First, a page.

“We’re moved by the fashion industry and by what designers are doing, and that goes into the entertainment industry, not the other way around,” said Hadar (at right). “We’re very entrenched in what’s going on in the fashion world, and that filters through to them.”
H. Lorenzo has served as one of L.A.’s hottest destinations for designer shoppers since the mid-1980s. Hadar’s father, Lorenzo Hadar, opened the store to carry high fashion with limited availability, and it continues to attract a wide-ranging roster of celebrity clients and stylists. While Hadar was hesitant to reveal his celebrity clientele, he said there is virtually no name of note that has not shopped the store (he did slip names such as Rod Stewart, Usher and Kanye West). And the store continues to expand its scope.
Ten years ago, the single location on the Sunset Strip was divided and expanded to include a dedicated women’s store. A year-and-a-half ago, a women’s shoe shop was added a few doors down, as well as a store on Robertson Boulevard, called H.L.N.R. Two months ago, the company launched a new Web business that is already bringing in customers from around the globe.
Footwear continues to play a crucial role in the company’s business, making up about 15 percent of total sales.
THE RIGHT MIX
Filling H. Lorenzo with flashy, fashionable shoes is an endeavor that takes some globetrotting. Hadar scours the runways of Europe and Asia — not to mention showrooms of up-and-comers — to find cutting-edge styles. For women, bestsellers include Ann Demeulemeester, Balmain by Giuseppe Zanotti, Camilla Skovgaard, G.V.G.V. and Haider Ackermann. In men’s, Augusta, Kris Van Assche and Raf Simons top the list. These days, the stores are also filled with many Japanese designers, including Julius and Aato.
“We’ve really veered toward a lot of Japanese designers,” said Hadar. “That’s really what is the most exciting trend in the fashion world right now.”
Price is no object when hunting for shoes, which generally retail from $300 to $3,000. But Hadar said the secret to his buying is to remain true to H. Lorenzo, rather than simply fill his stores with hot-off-the-runway items. “You have to have your own vision within what the designer and the trends give you, instead of just following what else is going on,” he said.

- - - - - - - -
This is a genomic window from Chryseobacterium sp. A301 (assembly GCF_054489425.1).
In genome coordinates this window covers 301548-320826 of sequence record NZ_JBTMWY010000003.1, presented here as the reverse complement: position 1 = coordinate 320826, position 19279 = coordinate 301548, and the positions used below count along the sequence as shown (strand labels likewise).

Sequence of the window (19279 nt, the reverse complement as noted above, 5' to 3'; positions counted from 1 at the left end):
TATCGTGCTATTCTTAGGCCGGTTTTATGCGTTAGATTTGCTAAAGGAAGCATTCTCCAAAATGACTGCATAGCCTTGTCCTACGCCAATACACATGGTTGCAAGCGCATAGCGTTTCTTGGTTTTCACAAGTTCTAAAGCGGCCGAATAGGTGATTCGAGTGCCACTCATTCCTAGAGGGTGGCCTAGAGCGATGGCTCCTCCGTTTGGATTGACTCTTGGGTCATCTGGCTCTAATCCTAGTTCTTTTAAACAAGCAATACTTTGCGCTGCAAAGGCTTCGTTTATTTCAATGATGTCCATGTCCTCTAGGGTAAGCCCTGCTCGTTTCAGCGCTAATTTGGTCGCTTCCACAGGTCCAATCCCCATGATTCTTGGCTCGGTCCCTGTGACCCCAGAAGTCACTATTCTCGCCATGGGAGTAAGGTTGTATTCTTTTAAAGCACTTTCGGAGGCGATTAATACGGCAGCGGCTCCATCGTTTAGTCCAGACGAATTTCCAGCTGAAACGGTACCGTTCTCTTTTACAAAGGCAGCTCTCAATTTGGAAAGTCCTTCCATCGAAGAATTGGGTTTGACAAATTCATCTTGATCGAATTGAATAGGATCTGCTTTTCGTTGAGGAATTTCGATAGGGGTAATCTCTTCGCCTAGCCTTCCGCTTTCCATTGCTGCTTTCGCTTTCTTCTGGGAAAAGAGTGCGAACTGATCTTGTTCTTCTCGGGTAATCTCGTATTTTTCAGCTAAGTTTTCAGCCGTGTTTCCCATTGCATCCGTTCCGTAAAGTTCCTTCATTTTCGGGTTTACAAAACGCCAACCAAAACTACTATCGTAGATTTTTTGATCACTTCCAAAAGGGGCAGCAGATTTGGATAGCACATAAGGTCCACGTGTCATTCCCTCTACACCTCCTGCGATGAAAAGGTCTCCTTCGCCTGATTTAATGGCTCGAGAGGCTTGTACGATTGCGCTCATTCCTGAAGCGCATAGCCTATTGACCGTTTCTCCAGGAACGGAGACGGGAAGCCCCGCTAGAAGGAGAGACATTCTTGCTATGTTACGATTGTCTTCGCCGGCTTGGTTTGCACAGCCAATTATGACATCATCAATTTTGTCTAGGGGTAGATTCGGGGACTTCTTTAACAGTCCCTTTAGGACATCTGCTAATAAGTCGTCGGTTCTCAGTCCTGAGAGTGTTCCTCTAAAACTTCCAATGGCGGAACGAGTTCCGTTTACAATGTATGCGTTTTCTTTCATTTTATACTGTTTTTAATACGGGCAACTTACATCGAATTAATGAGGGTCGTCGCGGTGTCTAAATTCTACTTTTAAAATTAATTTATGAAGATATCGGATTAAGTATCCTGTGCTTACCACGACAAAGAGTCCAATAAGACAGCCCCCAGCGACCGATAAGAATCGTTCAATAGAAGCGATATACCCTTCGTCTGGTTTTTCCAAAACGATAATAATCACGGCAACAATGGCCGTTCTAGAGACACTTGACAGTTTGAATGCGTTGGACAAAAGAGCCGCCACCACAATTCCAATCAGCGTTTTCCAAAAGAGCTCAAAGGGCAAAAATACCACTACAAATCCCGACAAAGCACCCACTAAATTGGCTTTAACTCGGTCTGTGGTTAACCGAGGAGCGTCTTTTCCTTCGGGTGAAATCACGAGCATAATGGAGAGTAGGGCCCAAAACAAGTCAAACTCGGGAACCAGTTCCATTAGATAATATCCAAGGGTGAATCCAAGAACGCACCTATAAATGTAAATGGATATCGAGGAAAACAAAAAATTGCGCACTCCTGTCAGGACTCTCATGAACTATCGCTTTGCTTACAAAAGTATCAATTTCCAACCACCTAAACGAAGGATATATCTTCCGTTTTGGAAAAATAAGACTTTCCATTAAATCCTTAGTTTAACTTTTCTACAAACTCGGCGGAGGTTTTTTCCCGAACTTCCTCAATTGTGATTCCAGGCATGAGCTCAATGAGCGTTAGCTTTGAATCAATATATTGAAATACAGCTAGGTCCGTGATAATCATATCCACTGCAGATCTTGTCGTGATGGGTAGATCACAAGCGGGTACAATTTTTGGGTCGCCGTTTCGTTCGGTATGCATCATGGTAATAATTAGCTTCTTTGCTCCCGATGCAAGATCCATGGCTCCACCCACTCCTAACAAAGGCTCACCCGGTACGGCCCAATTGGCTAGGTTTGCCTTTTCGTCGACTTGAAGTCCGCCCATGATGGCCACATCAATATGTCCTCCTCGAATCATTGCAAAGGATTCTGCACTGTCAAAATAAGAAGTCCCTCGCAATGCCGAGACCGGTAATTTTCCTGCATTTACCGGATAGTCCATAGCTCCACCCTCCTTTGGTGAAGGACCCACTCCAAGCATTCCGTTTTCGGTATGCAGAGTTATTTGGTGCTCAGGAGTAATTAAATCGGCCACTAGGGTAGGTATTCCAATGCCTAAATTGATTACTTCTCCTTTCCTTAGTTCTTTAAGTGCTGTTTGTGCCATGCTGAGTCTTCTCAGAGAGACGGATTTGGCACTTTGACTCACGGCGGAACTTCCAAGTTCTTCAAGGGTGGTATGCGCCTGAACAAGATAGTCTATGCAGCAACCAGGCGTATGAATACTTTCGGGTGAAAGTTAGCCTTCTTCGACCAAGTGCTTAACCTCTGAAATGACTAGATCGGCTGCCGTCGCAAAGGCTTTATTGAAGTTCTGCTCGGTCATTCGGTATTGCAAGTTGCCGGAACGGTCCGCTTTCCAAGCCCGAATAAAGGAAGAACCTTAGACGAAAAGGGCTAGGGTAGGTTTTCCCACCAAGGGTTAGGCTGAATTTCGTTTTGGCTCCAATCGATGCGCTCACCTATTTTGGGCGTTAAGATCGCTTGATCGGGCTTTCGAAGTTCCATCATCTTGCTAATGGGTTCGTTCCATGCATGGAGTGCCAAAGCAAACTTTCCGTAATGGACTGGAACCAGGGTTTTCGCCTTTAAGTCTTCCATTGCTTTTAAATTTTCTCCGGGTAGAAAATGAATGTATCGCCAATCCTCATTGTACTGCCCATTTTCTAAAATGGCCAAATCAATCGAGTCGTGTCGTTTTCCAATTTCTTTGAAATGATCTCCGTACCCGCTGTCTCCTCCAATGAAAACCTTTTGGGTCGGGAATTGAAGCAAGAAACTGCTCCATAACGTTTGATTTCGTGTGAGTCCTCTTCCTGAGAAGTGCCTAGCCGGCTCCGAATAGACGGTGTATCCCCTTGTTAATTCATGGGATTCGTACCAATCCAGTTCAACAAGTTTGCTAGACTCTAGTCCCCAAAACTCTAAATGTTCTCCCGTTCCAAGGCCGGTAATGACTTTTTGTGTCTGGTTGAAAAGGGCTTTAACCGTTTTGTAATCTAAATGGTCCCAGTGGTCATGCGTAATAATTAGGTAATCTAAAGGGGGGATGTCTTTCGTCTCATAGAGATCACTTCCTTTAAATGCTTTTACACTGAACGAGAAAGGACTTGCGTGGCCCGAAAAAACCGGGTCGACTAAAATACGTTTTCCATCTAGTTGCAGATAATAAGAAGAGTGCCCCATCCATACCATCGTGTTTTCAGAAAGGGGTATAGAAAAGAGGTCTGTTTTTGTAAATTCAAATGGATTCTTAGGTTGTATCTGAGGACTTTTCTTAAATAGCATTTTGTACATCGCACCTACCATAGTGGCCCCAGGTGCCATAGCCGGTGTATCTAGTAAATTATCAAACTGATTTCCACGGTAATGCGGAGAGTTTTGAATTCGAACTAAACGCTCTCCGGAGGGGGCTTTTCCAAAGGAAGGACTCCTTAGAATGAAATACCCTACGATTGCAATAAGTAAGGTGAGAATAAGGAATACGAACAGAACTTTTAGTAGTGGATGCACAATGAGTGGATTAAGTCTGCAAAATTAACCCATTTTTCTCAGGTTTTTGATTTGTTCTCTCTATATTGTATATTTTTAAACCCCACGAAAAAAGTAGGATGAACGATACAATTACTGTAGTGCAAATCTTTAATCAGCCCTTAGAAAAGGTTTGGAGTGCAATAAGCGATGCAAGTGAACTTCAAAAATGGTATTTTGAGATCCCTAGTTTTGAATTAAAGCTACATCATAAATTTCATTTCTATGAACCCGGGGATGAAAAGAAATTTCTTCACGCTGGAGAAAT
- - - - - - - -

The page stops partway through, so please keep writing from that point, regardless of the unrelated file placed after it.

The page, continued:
Unlike other L.A. fashion hubs, which often have an air of pretentiousness, Hadar said his staff strives to be very open and personable with all customers, from walk-ins to rock stars. “I don’t like going into a shop and feeling uncomfortable, so we’ve really tried to make everyone comfortable,” he said. “We enjoy working with our clients and helping them evolve their styles.”
Store staffers take notes on the personal styles of regulars to help them find just the right look.
“A lot of our celebrity clients actually come in here themselves, whereas they might send their stylists somewhere else,” he said.
In May, Hadar launched a new website with e-commerce. Admittedly, he said, the store is late to jump into e-tailing, but it was important to him to develop a comprehensive site filled with content such as designer interviews and a blog, in addition to shopping capabilities.
Plus, Hadar added a special feature that is already spurring orders — the ability to order straight from the runway. “We have a preview section, where you can actually pre-order items,” he said. “[Customers can] put down a deposit on certain pieces months in advance, so those who are really big fans of a designer [can] get it before anyone else.”
The store features a minimalist design with exposed wood ceilings and floors. Shoes are generally displayed on the floor beneath racks of clothing organized by designer.
But merchandising is always a work in progress for Hadar because the look of the store evolves each season. “The great thing about our stores is that they’re quite changeable,” he said. “In the women’s store, you can actually move the walls around so it can look totally different.”
The economic slowdown has certainly cast a gloom over sunny Los Angeles, and Hadar said that walk-in traffic has declined. “[The recession] has affected our day-to-day traffic,” he said. “The everyday customer who would just happen to be walking by [disappeared].”
But the times haven’t impacted sales. In fact, Hadar said spring ’10 sales are up roughly 30 percent year-over-year, thanks to a loyal and affluent clientele who view the store as a destination.
“Our [primary] customer base really hasn’t changed. They’re at a certain income level where I’m not sure they’ve been as affected by the economy as the majority of Americans have,” he said.
“H. Lorenzo is a perfect home for Camilla Skovgaard as we continue to build the brand’s presence in the U.S.,” said Angelique Thompson, director of sales for Camilla Skovgaard. “[The brand] is in great company alongside other leaders in women’s designer apparel and accessories.”
Designer Jean-Michel Cazabat said he likes that his edgier styles are appreciated at the store. “I do a lot of studs and glitter and sequins, but with nice taste and more rock-oriented, and it works there,” he said. “They always pick some of my favorite shoes.”
THE SUNSET STRIP SCENE
Neighborhood vibe: Located on L.A.’s Sunset Strip, known for its wild nightlife and touristy shopping spots, the first H. Lorenzo store is flanked by outdoor cafés and boutiques.
Customer base: Fashion fanatics, musicians and entertainment industry execs come for edgy, fashion-forward looks that can’t be widely found elsewhere in the city.
Competition: Given the exclusivity of the store’s collections, Hadar said he doesn’t have direct competition, though his customers also likely shop at places such as Maxfield and Fred Segal.